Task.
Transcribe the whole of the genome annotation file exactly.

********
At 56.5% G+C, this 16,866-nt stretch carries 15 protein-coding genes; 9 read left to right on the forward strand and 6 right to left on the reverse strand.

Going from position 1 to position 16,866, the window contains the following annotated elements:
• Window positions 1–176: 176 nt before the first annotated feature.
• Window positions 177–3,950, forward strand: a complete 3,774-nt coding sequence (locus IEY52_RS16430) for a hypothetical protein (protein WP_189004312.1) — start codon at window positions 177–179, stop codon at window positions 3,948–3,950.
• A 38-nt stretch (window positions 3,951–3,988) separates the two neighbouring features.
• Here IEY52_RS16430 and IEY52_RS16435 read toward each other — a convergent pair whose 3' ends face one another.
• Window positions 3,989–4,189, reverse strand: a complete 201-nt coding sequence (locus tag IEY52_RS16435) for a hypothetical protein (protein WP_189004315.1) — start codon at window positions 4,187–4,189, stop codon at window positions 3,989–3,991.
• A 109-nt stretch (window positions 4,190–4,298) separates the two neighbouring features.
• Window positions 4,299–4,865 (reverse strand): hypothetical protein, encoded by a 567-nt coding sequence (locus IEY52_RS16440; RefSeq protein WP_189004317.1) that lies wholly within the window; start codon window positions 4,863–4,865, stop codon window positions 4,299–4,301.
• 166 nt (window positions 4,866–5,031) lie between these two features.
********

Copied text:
At 56.5% G+C, this 16,866-nt stretch carries 15 protein-coding genes; 9 read left to right on the forward strand and 6 right to left on the reverse strand.

Going from position 1 to position 16,866, the window contains the following annotated elements:
• Window positions 1–176: 176 nt before the first annotated feature.
• Window positions 177–3,950, forward strand: a complete 3,774-nt coding sequence (locus IEY52_RS16430) for a hypothetical protein (protein WP_189004312.1) — start codon at window positions 177–179, stop codon at window positions 3,948–3,950.
• A 38-nt stretch (window positions 3,951–3,988) separates the two neighbouring features.
• Here IEY52_RS16430 and IEY52_RS16435 read toward each other — a convergent pair whose 3' ends face one another.
• Window positions 3,989–4,189, reverse strand: a complete 201-nt coding sequence (locus tag IEY52_RS16435) for a hypothetical protein (protein WP_189004315.1) — start codon at window positions 4,187–4,189, stop codon at window positions 3,989–3,991.
• A 109-nt stretch (window positions 4,190–4,298) separates the two neighbouring features.
• Window positions 4,299–4,865 (reverse strand): hypothetical protein, encoded by a 567-nt coding sequence (locus IEY52_RS16440; RefSeq protein WP_189004317.1) that lies wholly within the window; start codon window positions 4,863–4,865, stop codon window positions 4,299–4,301.
• 166 nt (window positions 4,866–5,031) lie between these two features.